Thursday, January 14, 2016

Day 83: Number talk, Transformations, Quadratic Regression model








My day started with me sleeping in and just stretching at the gym and taking a shower at 7:30. Then I went to Safeway and got my breakfast burrito, coffee, and a chicken parmesan for lunch.

On my way to work I got a text from our secretary Dianna to see if I wanted to sub Ms. Ko's 7th grade class. I gladly accepted. I printed out 4 copies of a number talk I saw on twitter. It was my first dot talk and definitely the students first. I had 3 different students participate. One of the students was the first and last to participate. I was happy with the results, especially, because one student saw 3 squares of 4, and subtracted 2 because two were double counted:




Today was a special estimation. It was me standing in front of the MLK Jr statue on the Sojourn trip this past year. Students estimate the height. A lot of students thought it was 3 1/2 to 7 times the height of me. Some converted to inches first, and some students rounded my height up.

I posted the photo on twitter and I think a lot of teachers may have used it:


In first period students did Becoming an Artist. They translated, rotated, and reflected figures to form a rocket ship. I demonstrated with patty paper how to rotate 180 degrees clockwise about a point.

I like how this student understood the distributive property for converting my exact height, 5'11" to inches. I tried my best to demonstrate the way he explained it. You can see at the top how the previous student rounded my height up to 6 feet, then multiplied by 5.


Then students took an assessment on 3 skills: solving for y and fraction busters, system of equations w/ equal values, and transforming a triangle.

I saw a student with one of these from the Everyday math curriculum set. I want to see how much a class set of these would cost.

In accelerated students worked on Dan Meyer's Desmos activity Penny Circle. A lot of students tried a linear model and realized it was wrong. A lot of students underestimated. They saw that the exponential model predicted an answer that was way too big. They agreed it was a quadratic model.


I asked students what were the actually finding out and why was it a quadratic? Eventually students suggested it with the area of a circle. I asked for that formula. They said area equals pi times radius squared. Then I asked what is a quadratic and what is the basic equation of it? Eventually they said x squared or y equals x squared. I asked them what they noticed about the two equations. They realized  both were raised to the 2nd power.

Here you can see their models and I can go back and look at their responses.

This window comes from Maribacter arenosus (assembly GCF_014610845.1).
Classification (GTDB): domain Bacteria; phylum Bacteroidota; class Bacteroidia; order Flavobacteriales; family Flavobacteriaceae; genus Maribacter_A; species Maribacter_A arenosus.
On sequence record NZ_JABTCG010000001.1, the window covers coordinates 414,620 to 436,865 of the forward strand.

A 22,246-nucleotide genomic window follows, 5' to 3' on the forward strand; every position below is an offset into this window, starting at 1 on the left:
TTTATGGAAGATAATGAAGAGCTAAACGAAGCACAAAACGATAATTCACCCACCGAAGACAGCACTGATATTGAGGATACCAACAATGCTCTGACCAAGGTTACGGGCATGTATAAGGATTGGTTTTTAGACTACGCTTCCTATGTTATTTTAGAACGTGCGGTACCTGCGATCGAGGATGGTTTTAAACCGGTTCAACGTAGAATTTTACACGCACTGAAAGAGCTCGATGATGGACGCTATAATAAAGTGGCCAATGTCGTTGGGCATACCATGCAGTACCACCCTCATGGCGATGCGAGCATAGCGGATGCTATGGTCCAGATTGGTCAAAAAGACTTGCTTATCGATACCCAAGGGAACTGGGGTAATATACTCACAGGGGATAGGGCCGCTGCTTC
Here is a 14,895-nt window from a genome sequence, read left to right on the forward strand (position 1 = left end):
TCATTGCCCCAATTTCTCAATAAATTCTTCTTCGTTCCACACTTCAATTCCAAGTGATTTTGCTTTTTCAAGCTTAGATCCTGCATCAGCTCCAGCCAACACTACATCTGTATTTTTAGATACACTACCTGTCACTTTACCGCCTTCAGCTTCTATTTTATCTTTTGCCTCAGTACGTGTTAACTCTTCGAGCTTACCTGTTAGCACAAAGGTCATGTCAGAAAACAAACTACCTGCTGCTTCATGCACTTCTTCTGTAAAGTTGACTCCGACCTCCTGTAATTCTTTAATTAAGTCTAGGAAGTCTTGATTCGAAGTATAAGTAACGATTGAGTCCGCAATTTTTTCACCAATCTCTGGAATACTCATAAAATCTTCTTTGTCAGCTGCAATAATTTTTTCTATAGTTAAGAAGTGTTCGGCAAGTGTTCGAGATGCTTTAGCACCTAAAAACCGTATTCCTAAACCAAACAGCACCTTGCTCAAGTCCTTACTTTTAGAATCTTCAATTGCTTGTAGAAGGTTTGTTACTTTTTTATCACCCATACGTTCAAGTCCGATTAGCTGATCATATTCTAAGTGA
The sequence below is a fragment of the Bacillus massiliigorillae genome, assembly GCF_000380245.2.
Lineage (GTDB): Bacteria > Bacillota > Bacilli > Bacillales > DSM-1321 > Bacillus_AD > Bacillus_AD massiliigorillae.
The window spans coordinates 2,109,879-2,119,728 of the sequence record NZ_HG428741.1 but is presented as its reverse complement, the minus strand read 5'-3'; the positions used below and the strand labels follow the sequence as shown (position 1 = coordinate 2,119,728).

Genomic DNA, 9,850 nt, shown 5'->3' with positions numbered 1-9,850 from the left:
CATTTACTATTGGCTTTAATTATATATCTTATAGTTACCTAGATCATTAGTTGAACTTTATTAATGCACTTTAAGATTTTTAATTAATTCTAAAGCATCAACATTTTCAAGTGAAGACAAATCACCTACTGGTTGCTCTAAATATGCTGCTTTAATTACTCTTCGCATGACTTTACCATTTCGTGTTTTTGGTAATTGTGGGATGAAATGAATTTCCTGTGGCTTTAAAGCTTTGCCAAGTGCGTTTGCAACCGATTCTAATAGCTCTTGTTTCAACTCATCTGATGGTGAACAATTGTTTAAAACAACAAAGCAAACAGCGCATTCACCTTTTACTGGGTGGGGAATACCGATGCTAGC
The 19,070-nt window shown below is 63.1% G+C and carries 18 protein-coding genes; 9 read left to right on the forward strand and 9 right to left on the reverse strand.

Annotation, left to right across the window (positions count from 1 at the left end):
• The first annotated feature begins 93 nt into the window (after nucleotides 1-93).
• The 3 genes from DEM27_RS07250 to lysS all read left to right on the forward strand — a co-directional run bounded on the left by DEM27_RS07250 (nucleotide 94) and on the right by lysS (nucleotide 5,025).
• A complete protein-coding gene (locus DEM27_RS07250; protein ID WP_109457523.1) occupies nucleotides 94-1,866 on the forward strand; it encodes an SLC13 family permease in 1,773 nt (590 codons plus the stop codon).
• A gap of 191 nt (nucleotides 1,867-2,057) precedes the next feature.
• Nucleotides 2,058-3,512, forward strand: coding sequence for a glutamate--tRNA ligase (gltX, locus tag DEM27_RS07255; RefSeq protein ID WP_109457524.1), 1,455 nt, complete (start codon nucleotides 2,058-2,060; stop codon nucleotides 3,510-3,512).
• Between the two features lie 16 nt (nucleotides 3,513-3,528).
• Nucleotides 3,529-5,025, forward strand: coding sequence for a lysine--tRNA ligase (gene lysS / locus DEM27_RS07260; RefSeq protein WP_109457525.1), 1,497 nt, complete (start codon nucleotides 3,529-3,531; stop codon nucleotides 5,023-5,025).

Some students finished early and got to do the Desmos Regressions tour.

Then students took an assessment. Unfortunately, I wrote nickels instead of times in a coin word problem, so their system of equations did not solve correctly. I will have them retake that portion in the last section of class on Tuesday.
Here is an overlay of the students different models. I wish I took a picture of their screen where it showed their data points going up in a curve.
After work I setup my board for Tuesday, saw some old students, made copies in the office, and then decided to go to American Bull and invited our dean of students. I randomly bumped into my old coworkers from the previous school I worked at and had some great conversations.

When I got home, I put away clothes, ironed, and did some chores, then relaxed and watched TV.

And I got my desmos t-shirt and the stickers I ordered. They also threw in a personal note, pencils, and some Desmos sunglasses! Those will stay at school for sure.

4 comments:

  1. Your height Marty is about 6'. So statue is about 36' X 12' width...

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    1. OK now go here and check your answer: http://joyceh1.blogspot.com/p/how-tall-is-martin-luther-king-jr.html

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  2. Thanks for sharing this reflection. It looks like MLK is about 31' to me. I'll check after submitting this comment. Very nice estimation. I had an idea to set up something similar by comparing a person's foot to a statue's foot. I wrote about it at http://17goldenfish.com/2013/04/17/math-art-education-and-risk-taking/ and I may just get back to that idea now.

    Your focus on asking kids to estimate is great pedagogy. The time spent on this will really help them to remember to assess whether they have come up with reasonable answers to problems.

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  3. Thanks for sharing your day. I love these posts where I get a peek into what teachers do! I was surprised that your assessment had skills that seemed somewhat unrelated. Are you working on all of those things at the same time?

    Love the Desmos sticker! :) I'm feeling a little sad because I'm not using Desmos as much teaching 6th graders this year as I did when I taught 7th or 8th grades.

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